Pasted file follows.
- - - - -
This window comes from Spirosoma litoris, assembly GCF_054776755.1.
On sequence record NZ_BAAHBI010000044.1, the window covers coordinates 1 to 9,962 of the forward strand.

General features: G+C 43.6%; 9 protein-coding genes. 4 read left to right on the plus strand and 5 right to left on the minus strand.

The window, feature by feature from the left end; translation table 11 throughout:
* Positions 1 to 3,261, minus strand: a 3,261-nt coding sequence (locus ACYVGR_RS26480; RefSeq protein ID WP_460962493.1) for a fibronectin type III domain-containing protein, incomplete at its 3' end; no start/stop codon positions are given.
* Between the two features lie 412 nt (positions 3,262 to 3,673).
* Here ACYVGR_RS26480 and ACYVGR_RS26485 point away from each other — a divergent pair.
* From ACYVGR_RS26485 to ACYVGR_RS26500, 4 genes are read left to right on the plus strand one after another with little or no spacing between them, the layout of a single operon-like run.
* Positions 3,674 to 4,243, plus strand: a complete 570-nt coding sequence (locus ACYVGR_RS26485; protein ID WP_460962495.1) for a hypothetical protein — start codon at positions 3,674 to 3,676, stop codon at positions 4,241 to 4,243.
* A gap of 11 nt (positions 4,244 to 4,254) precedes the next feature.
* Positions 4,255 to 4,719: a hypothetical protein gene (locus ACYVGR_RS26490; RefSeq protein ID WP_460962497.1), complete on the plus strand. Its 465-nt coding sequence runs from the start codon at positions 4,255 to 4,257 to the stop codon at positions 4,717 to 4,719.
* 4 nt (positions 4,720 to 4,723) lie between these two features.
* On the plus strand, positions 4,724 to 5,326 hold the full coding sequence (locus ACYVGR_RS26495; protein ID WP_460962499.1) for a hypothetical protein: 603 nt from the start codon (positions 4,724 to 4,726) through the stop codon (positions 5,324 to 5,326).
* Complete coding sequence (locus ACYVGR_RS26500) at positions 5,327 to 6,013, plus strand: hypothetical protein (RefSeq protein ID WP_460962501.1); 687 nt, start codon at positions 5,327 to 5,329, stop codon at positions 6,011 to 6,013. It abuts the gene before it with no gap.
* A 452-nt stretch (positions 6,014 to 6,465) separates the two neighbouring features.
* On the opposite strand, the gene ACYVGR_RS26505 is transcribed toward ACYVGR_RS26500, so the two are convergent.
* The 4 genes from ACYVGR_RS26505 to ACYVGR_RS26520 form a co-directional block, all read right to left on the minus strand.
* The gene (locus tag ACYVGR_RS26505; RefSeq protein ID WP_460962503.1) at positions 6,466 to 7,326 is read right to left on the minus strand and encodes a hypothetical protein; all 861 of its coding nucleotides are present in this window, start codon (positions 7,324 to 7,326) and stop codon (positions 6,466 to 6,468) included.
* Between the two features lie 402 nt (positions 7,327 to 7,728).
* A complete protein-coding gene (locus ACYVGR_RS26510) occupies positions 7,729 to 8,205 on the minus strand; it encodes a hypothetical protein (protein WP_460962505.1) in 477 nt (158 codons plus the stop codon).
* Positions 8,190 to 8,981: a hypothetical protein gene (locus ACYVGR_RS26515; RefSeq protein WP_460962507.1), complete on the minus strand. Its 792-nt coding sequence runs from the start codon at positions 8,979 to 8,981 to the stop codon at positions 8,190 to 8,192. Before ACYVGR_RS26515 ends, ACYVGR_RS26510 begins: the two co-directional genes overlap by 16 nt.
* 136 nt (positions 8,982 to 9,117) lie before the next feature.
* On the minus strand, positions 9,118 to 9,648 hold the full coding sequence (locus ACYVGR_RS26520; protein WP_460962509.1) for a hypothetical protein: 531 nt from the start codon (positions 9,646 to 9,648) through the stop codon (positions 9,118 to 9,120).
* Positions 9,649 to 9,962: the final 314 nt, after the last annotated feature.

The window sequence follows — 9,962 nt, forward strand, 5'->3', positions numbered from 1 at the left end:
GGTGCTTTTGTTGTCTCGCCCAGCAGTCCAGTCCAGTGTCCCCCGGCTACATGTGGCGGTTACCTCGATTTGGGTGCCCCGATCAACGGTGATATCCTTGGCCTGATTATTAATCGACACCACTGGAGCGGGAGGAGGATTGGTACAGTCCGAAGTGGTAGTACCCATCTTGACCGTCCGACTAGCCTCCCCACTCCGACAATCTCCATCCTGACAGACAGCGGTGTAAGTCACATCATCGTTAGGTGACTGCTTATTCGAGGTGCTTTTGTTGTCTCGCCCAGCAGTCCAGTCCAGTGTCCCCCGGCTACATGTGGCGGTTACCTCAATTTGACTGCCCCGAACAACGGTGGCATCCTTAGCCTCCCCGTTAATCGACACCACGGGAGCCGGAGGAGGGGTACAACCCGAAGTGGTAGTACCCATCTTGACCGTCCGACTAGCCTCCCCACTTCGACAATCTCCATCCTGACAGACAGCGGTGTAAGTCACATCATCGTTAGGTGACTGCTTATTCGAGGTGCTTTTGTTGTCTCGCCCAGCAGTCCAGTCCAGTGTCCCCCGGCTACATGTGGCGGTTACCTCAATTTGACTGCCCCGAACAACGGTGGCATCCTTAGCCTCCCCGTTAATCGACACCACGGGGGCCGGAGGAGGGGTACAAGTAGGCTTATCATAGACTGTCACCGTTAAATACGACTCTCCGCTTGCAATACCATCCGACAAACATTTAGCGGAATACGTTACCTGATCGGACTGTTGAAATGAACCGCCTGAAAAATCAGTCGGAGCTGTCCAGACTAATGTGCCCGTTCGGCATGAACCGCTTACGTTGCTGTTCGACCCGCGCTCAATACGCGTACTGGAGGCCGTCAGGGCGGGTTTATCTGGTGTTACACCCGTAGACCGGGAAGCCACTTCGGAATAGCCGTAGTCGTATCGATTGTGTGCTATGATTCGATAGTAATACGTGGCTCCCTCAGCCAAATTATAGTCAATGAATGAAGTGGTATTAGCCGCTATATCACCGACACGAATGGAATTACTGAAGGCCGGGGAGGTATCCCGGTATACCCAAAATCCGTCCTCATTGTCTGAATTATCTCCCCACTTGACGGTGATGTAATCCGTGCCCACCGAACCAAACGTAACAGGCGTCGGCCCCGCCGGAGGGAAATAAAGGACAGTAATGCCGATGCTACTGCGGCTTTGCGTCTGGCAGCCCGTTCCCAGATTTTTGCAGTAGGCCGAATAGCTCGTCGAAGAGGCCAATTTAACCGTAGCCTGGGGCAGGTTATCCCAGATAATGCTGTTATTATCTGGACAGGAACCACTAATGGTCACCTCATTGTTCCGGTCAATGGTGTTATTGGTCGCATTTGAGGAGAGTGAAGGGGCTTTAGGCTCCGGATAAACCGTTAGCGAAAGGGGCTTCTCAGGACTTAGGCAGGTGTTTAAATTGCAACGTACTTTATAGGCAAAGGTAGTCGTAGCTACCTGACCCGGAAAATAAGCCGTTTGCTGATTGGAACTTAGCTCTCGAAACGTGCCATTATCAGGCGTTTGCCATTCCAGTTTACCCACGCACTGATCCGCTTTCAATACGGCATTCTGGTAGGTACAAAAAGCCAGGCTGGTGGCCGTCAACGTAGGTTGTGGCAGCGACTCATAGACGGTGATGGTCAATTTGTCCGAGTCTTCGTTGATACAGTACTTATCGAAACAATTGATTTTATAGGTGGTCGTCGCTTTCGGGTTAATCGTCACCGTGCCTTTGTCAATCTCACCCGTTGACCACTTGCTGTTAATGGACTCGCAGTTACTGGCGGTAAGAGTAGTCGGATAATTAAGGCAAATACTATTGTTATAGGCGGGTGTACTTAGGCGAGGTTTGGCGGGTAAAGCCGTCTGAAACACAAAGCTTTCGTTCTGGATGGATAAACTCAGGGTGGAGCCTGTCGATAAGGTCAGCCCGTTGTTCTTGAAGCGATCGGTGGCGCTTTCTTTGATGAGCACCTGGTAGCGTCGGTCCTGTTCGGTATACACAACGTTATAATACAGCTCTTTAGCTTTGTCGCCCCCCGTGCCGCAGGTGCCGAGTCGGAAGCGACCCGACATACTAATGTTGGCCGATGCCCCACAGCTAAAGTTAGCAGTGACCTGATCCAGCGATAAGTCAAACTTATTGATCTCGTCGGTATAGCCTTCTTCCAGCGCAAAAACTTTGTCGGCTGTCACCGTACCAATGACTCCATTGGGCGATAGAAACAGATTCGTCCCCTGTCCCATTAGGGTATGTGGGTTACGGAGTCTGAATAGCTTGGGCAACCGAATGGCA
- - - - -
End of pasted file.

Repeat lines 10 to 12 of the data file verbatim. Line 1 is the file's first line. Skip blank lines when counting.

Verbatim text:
* A gap of 11 nt (positions 4,244 to 4,254) precedes the next feature.
* Positions 4,255 to 4,719: a hypothetical protein gene (locus ACYVGR_RS26490; RefSeq protein ID WP_460962497.1), complete on the plus strand. Its 465-nt coding sequence runs from the start codon at positions 4,255 to 4,257 to the stop codon at positions 4,717 to 4,719.
* 4 nt (positions 4,720 to 4,723) lie between these two features.